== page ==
Pockets

My jacket consists of three pockets, one single welt breast pocket, and two double welt flap pockets.
All of the pockets are functional, with the welts and flaps individually cut out to pattern match the surrounding fabric.

I drafted the flap pockets AFTER I'd created the welts, to ensure that they fit accurately. They are slightly longer in length for a snug fit, and each flap has been decorated with a pick stitch by hand.

The backs of the pockets were reinforced with cotton fabric, instead of iron on interfacing. This gives strong support, without warping the garment fabric with the adhesive.

Single Welt Chest Pocket
Basted close. Pockets are basted close so that they don't get pulled or distorted while you are constructing the rest of the garment. Everything is held in place exactly where it needs to be.
The back of the lined welt pocket. The sides of the welt are cross stitched to the jacket from the back, so that you can't see any stitches from the front.
Double Welt and Flap Pocket

I decided to make double welt flap pockets for the jacket body and drafted my own flaps.
Even if you are using a sewing pattern that provides a pattern piece for the flap, I find it's much easier to sew the welts on your jacket FIRST, and then remeasure the opening.
Often the size changes a little and we want to make pocket flaps that fit perfectly, rather than forcing a pocket flap in that doesn't match the finished welt pocket.

Before making the welts, I reinforced the back of it with light cotton fabric, which I basted into place.
When tailoring a garment, I avoid glue on interfacing as much as possible, which can warp the fabric over time.

cotton pocketing basted to the back of wrong side of the garment where we will make the welts.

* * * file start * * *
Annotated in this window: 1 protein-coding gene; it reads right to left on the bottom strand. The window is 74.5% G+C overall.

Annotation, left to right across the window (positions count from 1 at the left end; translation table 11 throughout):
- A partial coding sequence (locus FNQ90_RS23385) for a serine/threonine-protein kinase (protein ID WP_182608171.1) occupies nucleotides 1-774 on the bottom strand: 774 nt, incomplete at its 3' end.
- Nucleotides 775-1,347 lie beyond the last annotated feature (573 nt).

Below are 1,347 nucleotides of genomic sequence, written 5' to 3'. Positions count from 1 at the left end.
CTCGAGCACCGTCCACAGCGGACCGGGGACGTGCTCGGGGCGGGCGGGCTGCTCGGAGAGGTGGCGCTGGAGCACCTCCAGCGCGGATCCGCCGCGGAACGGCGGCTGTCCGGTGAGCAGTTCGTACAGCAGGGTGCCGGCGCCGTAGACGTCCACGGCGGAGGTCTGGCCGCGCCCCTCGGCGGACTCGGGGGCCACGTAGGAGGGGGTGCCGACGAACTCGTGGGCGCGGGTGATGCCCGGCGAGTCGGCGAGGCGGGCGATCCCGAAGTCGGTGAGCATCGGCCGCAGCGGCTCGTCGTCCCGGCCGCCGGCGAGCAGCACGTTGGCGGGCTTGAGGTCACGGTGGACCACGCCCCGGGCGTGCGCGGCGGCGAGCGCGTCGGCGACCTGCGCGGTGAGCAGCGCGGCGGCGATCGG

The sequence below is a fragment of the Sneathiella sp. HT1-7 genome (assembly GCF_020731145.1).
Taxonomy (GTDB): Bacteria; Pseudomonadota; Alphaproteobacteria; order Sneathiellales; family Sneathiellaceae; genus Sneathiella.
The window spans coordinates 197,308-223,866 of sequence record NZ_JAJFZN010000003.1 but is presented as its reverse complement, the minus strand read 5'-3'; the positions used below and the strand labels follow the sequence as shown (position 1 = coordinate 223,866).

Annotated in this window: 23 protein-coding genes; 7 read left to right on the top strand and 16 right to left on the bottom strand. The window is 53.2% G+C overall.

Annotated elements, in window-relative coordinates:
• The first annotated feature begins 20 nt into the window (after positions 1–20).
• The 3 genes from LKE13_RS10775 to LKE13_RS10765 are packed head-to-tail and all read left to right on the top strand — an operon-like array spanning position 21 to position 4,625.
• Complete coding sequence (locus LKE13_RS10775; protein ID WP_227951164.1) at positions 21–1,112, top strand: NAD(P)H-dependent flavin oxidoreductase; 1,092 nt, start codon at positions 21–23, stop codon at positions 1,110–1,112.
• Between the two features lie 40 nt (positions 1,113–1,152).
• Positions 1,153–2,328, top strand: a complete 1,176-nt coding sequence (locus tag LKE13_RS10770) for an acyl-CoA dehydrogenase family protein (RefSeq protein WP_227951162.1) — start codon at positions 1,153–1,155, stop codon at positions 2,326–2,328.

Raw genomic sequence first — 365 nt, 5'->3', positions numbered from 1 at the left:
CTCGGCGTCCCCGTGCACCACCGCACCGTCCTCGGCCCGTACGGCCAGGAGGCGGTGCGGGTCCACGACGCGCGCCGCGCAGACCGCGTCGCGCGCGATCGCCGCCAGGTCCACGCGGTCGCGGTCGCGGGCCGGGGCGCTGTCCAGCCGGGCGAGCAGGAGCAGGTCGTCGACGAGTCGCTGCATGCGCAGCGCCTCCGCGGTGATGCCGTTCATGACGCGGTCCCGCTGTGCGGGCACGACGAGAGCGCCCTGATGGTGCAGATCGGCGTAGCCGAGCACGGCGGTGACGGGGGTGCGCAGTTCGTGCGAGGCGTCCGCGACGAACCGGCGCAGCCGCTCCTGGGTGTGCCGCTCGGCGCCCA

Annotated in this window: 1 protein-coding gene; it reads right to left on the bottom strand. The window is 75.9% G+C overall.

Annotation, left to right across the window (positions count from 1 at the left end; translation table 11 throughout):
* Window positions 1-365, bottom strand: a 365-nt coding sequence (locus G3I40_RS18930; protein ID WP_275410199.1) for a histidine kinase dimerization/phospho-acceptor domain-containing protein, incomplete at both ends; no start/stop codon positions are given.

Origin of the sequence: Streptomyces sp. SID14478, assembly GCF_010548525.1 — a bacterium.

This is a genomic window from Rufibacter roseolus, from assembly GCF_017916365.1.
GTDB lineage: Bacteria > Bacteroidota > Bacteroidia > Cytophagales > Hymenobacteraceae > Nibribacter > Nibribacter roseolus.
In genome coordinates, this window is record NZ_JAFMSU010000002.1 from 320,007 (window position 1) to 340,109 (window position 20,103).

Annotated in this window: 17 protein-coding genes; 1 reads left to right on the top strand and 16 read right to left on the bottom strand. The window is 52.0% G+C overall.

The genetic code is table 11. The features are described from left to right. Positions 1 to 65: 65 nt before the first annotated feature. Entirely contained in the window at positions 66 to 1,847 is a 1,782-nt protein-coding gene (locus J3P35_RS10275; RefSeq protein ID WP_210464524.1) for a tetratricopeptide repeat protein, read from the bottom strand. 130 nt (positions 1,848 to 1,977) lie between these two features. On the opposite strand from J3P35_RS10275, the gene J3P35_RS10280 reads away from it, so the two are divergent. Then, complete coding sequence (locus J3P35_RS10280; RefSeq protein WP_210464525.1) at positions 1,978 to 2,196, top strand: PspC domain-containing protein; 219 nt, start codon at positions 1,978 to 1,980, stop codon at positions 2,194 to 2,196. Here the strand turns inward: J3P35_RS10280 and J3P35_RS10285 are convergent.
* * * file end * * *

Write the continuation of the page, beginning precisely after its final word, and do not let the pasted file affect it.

From the right side. You can see some rough chalk guide lines and the basting stitches that hold the cotton and garment together.
I then cut two pieces of fabric for the welts, which i took the time to match to the plaid. My pieces were 20 x 5cm. I then hand basted them right side of welt to right side of garment, making sure to baste close to placement line, with the raw edges butting together.

Once I was satisfied with their position, I machine stitched each piece down 6mm from the raw edge/placement line.
When machine stitching turn your speed right down and reduce the length of your stitches. You want to make each line exactly the same length so there is no puckering at the corners of your welt pocket.

From the wrong side, slash along the placement line (the centre between the two stitching lines) to about 1cm before each end of the stitching lines and snip right up to the end of your stitching line to make a 'Y' shape.

hand basted into position, close to the placement line with raw edges touching.
From the back of the garment! Take it slow and make sure each row is exactly the same length. Go back and add a few extra stitches if you need to!
The flaps are then pushed through to the wrong side, wrapping around the seam allowance. The seam allowance stays inside the welt as extra reinforcement, and dictates the shape of the welt.

The seam allowance becomes both the guide for your welts, and a nice stable filler, which is why the welt pieces DON'T need to be reinforced with glue on interfacing.
Both welts pushed through to wrong side, wrapping around welt seam allowance.
Once welts have been turned to the inside, we stitch them into place by hand using silk thread.